As severe drought covers about two-thirds of the country, more than half of all American counties have been designated primary disaster areas by the Department of Agriculture.
George Naylor is a farmer and activist in Iowa and former president of the National Family Farm Coalition. He discusses how the drought is affecting him and his neighbors. "Just about every farmer knows their crop will be less than normal by quite a bit," Naylor says.
Throughout the fields of his farm, soil is drying, and crops that were planted in sandier soil have gone completely. "Even though the landscape is covered with crops, we actually had a dust storm right here in my neighborhood," Naylor says. "It blew down some of the corn. It's kind of strange — you almost think about the Dust Bowl."
Jennifer Francis, a climate scientist at Rutgers University, believes that the drought is a product of increased carbon dioxide levels in the atmosphere.
"This is exactly what models have been predicting for a long time — drier conditions that tend to be dry anyway in summer, and the types of heat waves that we've been experiencing all through the Southwest and the central part of the U.S.," Francis says.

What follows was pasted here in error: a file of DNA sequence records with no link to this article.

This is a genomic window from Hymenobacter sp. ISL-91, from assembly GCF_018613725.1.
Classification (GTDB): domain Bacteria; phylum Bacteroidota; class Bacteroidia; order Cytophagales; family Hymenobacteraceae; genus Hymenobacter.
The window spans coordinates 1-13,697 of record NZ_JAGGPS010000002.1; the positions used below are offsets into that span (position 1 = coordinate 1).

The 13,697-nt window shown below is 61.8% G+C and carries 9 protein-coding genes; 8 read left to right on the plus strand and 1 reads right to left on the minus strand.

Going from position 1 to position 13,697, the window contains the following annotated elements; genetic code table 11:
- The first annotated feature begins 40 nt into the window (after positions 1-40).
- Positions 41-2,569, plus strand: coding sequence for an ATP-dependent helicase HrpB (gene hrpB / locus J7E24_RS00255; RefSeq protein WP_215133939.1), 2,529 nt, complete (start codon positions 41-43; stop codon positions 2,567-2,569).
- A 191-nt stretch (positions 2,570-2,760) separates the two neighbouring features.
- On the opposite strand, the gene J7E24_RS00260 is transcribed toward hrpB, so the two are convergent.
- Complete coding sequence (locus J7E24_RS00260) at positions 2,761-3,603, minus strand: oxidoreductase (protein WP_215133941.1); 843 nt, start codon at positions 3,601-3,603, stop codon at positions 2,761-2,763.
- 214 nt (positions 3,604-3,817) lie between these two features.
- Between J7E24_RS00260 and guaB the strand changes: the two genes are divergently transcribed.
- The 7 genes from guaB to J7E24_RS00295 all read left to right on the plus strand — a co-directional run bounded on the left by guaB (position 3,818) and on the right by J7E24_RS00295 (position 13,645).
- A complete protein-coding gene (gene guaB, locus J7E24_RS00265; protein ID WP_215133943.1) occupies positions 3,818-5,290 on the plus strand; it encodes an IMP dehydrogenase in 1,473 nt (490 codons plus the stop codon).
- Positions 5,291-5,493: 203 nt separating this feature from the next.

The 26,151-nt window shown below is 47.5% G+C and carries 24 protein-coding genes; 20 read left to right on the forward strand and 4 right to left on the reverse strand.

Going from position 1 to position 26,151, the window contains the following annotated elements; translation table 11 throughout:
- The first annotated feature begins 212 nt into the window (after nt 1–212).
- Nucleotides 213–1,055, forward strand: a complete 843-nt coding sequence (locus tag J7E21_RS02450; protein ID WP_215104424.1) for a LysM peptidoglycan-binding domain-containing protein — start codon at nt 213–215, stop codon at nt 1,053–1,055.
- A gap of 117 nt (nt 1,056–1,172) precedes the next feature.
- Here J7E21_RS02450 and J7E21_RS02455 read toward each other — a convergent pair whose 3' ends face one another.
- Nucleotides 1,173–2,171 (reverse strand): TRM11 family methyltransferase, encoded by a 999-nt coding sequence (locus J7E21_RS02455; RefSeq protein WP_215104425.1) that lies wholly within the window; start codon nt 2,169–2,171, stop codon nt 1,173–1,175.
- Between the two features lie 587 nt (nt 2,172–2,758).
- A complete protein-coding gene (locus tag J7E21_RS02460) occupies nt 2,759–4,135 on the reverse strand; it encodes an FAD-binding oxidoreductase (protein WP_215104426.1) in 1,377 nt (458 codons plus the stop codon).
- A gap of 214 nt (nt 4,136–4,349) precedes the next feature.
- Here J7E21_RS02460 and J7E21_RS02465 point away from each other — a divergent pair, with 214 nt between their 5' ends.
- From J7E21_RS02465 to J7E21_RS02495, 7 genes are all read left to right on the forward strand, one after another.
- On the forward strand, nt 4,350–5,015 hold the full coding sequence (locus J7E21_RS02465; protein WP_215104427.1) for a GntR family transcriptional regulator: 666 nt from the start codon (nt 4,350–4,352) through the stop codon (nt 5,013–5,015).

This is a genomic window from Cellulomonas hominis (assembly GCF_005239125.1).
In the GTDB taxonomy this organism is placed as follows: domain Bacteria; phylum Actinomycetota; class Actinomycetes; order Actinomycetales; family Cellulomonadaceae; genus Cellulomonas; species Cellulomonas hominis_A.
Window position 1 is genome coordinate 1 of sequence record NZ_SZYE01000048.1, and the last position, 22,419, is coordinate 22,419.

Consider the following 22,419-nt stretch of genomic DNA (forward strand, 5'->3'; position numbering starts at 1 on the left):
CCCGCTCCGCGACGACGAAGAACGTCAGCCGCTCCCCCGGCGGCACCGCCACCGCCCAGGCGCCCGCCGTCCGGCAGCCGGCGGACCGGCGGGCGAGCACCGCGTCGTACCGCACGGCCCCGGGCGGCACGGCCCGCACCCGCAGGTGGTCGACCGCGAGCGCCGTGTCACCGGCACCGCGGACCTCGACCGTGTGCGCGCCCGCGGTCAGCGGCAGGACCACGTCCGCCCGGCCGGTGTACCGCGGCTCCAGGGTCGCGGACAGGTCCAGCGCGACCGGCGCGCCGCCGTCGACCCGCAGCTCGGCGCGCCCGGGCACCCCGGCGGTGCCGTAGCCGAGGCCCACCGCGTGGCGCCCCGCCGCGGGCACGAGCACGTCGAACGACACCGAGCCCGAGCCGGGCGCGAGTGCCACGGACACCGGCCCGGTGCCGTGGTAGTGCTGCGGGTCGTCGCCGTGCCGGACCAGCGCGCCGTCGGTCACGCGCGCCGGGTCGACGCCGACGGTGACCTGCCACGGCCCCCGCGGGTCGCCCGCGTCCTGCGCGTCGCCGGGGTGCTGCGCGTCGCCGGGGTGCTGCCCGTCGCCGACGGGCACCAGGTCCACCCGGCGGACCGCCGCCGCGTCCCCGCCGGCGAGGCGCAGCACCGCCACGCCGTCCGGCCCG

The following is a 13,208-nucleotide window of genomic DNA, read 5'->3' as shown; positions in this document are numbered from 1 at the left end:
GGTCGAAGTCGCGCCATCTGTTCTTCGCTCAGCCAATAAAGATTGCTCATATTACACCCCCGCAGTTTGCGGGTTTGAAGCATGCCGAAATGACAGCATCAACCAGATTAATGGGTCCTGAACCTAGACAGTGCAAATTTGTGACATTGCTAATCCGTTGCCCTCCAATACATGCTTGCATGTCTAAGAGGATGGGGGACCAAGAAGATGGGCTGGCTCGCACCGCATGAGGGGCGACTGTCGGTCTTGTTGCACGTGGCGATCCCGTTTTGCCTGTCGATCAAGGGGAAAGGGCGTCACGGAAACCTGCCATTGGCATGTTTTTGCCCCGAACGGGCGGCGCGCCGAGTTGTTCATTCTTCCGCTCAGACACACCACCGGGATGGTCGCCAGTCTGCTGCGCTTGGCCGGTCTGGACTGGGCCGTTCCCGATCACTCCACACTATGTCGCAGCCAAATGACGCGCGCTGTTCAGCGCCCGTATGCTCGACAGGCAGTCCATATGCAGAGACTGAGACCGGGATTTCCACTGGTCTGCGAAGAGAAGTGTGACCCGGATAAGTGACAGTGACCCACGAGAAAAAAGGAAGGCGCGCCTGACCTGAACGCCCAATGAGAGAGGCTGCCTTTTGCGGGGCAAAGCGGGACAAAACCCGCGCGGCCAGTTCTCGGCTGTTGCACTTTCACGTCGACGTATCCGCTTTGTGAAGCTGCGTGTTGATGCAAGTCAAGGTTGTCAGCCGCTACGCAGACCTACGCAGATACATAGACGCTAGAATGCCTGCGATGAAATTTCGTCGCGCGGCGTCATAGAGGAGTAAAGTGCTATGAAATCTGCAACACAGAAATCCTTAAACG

"The kinds of conditions that we're experiencing this summer will probably get more frequent," she says. Reports have indicated that global warming has played a part in the increasing number of droughts and heat waves. As Deputy NOAA Administrator Kathryn D. Sullivan Ph.D. said in a press release, "Every weather event that happens now takes place in the context of a changing global environment."
Naylor points to the construction of the American farming system as another reason for the effects of the drought. "[Congress] for the last 50 years has chosen the policy of market-oriented farm policy, which means we're supposed to clear the market every year of what we produce and not have reserves of grain," he says. "This is a man-made disaster for the rest of society.